United States of America, Appellee, v. Paul Richard Thrower, Appellant, 394 F.2d 510 (4th Cir. 1968)Annotate this Case
Decided April 29, 1968
Peter L. Roda, Asheville, N. C., (Court-appointed counsel) for appellant.
Wm. Medford, U. S. Atty., (William M. Styles, Asst. U. S. Atty., on the brief) for appellee.
Before SOBELOFF, BRYAN and CRAVEN, Circuit Judges.
Denials by the District Court of two motions for continuance of defendant's trial are the only grounds asserted for reversing his conviction of bank robbery. 18 U.S.C. § 2113(d).
The first continuance was sought on the day of arraignment by an attorney who had been contacted by defendant's mother and who represented to the court that if the mother could arrange for his fee, he would need some time to familiarize himself with the case. Noting that other counsel had been appointed for defendant three months earlier and that the eleventh-hour plea for delay was highly contingent,1 the court denied the motion.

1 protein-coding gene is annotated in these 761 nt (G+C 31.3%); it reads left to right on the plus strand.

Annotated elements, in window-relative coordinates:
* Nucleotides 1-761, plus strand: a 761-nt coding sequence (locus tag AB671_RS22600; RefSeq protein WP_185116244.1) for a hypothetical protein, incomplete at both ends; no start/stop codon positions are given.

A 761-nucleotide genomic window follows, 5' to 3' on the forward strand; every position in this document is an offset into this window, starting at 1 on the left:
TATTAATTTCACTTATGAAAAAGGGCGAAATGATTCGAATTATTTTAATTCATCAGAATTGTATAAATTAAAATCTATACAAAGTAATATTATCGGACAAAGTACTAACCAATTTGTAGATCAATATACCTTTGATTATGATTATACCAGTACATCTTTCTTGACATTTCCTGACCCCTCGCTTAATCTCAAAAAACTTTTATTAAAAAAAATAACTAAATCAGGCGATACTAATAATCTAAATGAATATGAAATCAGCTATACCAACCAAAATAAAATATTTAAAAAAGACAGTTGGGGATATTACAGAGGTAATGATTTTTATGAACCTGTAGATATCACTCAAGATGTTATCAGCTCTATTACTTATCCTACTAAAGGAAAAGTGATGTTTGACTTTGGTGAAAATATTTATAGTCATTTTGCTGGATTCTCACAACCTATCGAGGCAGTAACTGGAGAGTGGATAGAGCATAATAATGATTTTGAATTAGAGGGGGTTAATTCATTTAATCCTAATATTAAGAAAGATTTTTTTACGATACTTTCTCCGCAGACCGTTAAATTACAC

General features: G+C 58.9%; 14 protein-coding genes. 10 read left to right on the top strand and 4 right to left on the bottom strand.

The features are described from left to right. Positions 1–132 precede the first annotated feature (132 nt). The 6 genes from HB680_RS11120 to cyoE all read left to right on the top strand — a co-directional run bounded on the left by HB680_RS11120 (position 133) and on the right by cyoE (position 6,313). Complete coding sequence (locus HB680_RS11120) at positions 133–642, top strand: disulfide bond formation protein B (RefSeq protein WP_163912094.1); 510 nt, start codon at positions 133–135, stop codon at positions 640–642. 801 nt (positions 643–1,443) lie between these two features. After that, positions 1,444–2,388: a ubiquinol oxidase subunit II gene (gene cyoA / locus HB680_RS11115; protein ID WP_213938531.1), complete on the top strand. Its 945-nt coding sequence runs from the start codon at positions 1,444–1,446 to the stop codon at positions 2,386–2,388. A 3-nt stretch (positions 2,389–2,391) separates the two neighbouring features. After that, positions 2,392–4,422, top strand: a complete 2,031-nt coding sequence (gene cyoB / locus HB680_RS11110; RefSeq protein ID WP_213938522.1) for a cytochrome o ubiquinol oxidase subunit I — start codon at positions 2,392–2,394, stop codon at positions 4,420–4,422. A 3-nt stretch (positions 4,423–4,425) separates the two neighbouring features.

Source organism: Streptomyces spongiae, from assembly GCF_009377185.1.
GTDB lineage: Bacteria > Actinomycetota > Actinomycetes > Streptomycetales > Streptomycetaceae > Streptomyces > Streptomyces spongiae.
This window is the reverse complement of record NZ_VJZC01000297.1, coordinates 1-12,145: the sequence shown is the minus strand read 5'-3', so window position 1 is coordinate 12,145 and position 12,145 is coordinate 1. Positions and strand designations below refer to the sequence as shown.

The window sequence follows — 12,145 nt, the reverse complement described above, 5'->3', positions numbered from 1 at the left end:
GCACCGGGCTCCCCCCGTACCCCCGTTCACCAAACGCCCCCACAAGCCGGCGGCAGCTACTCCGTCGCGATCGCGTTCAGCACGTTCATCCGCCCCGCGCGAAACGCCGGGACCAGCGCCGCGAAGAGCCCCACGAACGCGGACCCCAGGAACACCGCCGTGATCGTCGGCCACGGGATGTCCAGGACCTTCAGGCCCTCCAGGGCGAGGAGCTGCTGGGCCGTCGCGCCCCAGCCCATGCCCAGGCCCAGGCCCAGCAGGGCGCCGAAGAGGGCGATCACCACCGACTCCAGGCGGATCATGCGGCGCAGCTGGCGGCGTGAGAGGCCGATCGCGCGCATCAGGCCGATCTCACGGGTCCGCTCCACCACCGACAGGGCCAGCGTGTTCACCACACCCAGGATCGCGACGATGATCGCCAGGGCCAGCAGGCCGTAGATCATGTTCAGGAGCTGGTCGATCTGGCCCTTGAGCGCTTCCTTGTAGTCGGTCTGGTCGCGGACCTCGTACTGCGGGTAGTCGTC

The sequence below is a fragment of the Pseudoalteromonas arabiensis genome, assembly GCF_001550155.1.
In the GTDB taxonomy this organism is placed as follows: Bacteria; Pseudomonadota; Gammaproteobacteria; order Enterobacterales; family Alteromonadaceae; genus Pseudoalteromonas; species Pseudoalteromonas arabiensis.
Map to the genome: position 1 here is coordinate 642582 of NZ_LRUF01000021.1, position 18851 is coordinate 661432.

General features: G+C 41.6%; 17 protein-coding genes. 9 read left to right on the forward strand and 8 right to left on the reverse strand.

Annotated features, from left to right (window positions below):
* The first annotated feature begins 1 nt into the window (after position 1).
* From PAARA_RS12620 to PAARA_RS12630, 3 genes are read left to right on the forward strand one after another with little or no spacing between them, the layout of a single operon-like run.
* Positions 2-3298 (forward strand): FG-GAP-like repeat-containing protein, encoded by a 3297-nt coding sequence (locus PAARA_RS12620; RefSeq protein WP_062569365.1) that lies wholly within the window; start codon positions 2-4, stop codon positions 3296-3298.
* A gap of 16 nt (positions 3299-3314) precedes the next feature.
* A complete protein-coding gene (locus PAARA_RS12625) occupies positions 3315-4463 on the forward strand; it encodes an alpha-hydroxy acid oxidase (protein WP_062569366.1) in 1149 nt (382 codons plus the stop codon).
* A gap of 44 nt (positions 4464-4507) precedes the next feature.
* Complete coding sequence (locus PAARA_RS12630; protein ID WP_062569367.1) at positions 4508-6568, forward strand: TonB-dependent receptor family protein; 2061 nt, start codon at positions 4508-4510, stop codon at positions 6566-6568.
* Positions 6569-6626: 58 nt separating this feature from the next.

On the day of trial, a week after the arraignment, court-appointed counsel made the second motion for a continuance. He alleged that he needed more time to secure the services of a psychiatrist, despite the fact that he had been preparing his case from August to November, 1967. This motion was also denied, and the case was tried before a jury which found the defendant guilty.
Neither when the continuances were requested nor at trial, was any evidence of mental illness presented that might possibly meet even the minimal standard necessary to put into question the defendant's mental condition at the time of the commission of the crime. See Hall v. United States, 295 F.2d 26 (4th Cir. 1961).
Finding no abuse of discretion in the District Court's denial of either motion for continuance, we affirm the conviction. See United States v. Hutchison, 352 F.2d 404 (4th Cir. 1965).
The contingent event never materialized as defendant's mother was unable to secure the necessary funds and consequently the lawyer failed to take any further steps on behalf of the defendant